The overall work-life balance is…well, off-balance. The majority of professionals engage in a hobby or catch-up with friends and family less than 3 times a week, which suggests that work is encroaching on their lives.
Are you suffering from burnout?
“Burnout is defined by exhaustion, cynicism, and inefficacy, or the stress that’s generated being in a constant state of busyness, feeling that no amount of effort is ever good enough.”
We heard about burnout earlier in the year from Paul Ginsberg, who has been on a mission to speak out about this phenomenon in high-intensity tech industries. Salesforce is no exception:
“While Salesforce, as a community, promotes well-being and a healthy work life balance, we are still working in a projects-based world, where deadlines, stress and overtime is sometimes part of the job”
– Paul Ginsberg, Are You Heading Towards Burnout? Advice From the Salesforce Ohana.
We asked respondents:
“Have you ever experienced burnout in your current role?”
What did we find? The call-out statistic: 60% of Salesforce professionals admit experiencing burnout, with 37% saying burnout was not a one-time suffering.
Which Salesforce role is the most burnt out?
Again, when we dived deeper into the burnout findings by role, we were surprised.
There was a distinct split between roles that have experienced burnout frequently versus those claiming to experience it on one occasion.
If you had to place your bets on which is the most burnout role which would you choose: admins, architects, consultants, developers, or those in sales?
My guess would be consultants and sales professionals. If you thought the same, you would be wrong too.
The roles experiencing burnout more than once are architects, admins and consultants (39%, 38%, 38% respectively), whereas developers and sales are much lower (26% and 22%).
When it comes to identifying one particular occasion of burnout, the tables turn. Sales professionals and developers recognise that one-time burnout (35% and 31%), versus other roles (where the average is 21%).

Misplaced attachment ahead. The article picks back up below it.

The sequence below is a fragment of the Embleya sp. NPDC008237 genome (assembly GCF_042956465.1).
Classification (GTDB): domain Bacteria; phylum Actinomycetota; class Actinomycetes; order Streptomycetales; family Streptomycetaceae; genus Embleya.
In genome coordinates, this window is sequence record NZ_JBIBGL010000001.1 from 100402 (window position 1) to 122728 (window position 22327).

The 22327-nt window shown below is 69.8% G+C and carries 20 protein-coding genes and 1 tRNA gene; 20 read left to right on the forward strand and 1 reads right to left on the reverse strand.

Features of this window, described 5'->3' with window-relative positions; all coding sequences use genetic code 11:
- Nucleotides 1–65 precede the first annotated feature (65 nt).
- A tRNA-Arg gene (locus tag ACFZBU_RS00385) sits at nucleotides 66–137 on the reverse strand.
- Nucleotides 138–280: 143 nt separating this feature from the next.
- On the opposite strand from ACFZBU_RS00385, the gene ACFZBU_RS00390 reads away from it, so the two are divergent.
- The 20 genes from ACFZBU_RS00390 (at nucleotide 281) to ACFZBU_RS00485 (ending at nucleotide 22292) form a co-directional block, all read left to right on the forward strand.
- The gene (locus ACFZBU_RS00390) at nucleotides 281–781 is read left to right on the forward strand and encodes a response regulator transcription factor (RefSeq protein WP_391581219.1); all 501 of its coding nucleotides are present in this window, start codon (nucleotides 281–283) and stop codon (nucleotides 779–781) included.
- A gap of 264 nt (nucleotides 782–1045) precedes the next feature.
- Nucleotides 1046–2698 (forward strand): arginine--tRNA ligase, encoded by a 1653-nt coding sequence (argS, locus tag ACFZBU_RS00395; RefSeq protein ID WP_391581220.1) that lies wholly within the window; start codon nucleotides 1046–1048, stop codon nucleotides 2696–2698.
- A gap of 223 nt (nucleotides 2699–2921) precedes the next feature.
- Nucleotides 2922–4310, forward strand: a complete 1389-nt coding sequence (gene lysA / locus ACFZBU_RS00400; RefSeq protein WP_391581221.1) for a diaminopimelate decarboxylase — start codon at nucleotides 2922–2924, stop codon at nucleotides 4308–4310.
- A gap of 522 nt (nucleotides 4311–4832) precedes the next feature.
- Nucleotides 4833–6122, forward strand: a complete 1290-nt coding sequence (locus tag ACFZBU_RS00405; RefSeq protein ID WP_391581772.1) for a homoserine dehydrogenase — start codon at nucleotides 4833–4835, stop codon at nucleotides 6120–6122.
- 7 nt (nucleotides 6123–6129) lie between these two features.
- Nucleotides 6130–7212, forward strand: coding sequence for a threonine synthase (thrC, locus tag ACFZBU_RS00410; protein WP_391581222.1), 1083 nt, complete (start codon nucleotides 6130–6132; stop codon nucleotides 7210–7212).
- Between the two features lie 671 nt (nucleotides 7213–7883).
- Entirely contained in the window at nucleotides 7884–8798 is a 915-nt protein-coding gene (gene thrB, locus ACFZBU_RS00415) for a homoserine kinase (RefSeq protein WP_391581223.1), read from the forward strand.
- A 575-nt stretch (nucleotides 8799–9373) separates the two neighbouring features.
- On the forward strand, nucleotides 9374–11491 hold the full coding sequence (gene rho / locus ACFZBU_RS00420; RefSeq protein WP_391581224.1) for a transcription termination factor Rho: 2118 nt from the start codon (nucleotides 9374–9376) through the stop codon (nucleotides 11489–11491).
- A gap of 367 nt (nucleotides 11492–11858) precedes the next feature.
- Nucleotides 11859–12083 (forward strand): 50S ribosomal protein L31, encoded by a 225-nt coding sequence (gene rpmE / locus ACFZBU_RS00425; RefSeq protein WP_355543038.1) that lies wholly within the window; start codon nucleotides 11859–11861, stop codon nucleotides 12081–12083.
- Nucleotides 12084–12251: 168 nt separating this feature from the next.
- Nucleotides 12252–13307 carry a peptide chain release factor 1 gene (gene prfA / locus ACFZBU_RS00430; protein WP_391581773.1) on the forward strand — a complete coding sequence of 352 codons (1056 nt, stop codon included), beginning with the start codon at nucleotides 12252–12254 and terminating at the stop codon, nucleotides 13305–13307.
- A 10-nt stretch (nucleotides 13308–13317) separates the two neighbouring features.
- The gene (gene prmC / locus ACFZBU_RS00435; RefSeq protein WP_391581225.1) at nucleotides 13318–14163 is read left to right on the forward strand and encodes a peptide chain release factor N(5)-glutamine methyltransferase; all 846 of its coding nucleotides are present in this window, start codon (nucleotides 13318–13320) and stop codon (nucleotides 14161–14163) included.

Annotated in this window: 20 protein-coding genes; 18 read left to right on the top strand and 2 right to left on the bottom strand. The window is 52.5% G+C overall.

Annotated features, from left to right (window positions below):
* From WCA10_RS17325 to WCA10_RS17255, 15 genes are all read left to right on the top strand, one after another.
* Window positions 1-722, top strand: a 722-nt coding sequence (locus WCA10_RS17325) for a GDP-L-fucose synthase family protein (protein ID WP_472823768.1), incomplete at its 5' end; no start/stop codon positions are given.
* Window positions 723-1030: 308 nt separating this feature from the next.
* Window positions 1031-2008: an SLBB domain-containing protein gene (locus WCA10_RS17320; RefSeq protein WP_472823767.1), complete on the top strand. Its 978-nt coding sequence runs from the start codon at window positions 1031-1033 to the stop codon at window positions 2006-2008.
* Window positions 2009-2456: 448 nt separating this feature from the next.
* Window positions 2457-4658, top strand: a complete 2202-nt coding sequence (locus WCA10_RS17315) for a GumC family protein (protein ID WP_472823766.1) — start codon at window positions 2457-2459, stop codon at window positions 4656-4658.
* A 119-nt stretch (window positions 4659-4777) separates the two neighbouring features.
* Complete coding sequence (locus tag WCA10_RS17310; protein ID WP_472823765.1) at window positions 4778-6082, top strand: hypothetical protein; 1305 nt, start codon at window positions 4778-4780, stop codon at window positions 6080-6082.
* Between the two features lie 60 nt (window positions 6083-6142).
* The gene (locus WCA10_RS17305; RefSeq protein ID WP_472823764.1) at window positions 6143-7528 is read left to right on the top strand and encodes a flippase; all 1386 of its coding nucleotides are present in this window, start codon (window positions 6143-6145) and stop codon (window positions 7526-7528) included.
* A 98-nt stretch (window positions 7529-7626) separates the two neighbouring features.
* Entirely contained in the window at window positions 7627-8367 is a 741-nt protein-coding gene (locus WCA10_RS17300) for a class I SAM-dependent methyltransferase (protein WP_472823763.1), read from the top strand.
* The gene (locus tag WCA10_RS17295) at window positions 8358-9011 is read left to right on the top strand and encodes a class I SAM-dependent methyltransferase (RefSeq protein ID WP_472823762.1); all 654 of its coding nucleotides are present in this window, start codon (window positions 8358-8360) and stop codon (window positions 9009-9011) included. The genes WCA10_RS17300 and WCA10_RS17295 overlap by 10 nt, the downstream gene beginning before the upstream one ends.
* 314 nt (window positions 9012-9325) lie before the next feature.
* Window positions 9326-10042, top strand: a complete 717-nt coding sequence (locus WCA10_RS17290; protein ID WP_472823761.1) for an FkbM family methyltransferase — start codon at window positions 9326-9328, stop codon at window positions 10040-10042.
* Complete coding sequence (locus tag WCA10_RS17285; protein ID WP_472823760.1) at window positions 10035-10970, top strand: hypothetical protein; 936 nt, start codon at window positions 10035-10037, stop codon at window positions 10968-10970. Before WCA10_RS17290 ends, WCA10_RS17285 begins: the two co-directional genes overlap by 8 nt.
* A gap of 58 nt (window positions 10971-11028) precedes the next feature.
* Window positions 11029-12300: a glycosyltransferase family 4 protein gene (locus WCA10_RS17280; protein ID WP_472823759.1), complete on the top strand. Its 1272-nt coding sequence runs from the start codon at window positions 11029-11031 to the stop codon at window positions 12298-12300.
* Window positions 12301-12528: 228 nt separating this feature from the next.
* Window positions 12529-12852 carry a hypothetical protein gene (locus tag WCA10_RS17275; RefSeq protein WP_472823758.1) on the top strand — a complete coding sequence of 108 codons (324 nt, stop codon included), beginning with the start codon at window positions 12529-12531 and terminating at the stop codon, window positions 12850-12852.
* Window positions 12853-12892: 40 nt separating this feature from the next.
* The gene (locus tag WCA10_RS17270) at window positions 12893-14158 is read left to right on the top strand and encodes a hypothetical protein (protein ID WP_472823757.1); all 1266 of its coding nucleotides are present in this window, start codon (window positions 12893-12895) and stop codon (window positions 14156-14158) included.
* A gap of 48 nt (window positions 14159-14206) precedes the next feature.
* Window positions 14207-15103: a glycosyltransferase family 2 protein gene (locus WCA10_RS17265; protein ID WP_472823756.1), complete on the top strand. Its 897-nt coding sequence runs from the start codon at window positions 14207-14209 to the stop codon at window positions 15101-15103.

Who doesn’t experience burnout will equally surprise you. More consultants and sales professionals said they haven’t experienced burnout versus admins, architects, and developers.
It does make you wonder why admins feel so burnt out, where some professionals are attracted to these roles because they are characteristically less stressful. Maybe there is something I don’t know!
Relationship with Technology
Following on smoothly from the topic of burnout, we then asked Salesforce professionals about their relationship with technology.
Our relationship with devices and apps we use has escalated into full-on dependency – at least for some professionals.
The beauty of working in a cloud-based industry like Salesforce is that you can work from anywhere; however, this can quite easily back-fire if you live in an ‘always-on’ mode, leaving you feeling inclined to respond to work comms instantly, even outside of work hours.
What did we find? The responses paint a shocking picture of technology dependency in the ecosystem, with more than a quarter of Salesforce professionals confessing they have an ‘always on’ relationship with technology (27%). Add in those that ‘somewhat agree’ with the statement, and we hit 70%!
It’s no surprise that burnout affects a significant portion of the ecosystem. I am no psychologist, but I would confidently draw a link between technology dependency and burnout.
Are you taking time away from your work?
The next survey question asked:
“Can you take time off without being disturbed or causing business disruption?”
These results were more positive, with 68% saying they can take time off without impacting the business negatively.
However, we can’t ignore that 18% feel their job an inescapable obligation.
When asked for the reasons behind their lack of vacationing, the top three answers circled around workload – too much work, the fear of catching up, and other’s dependency on them.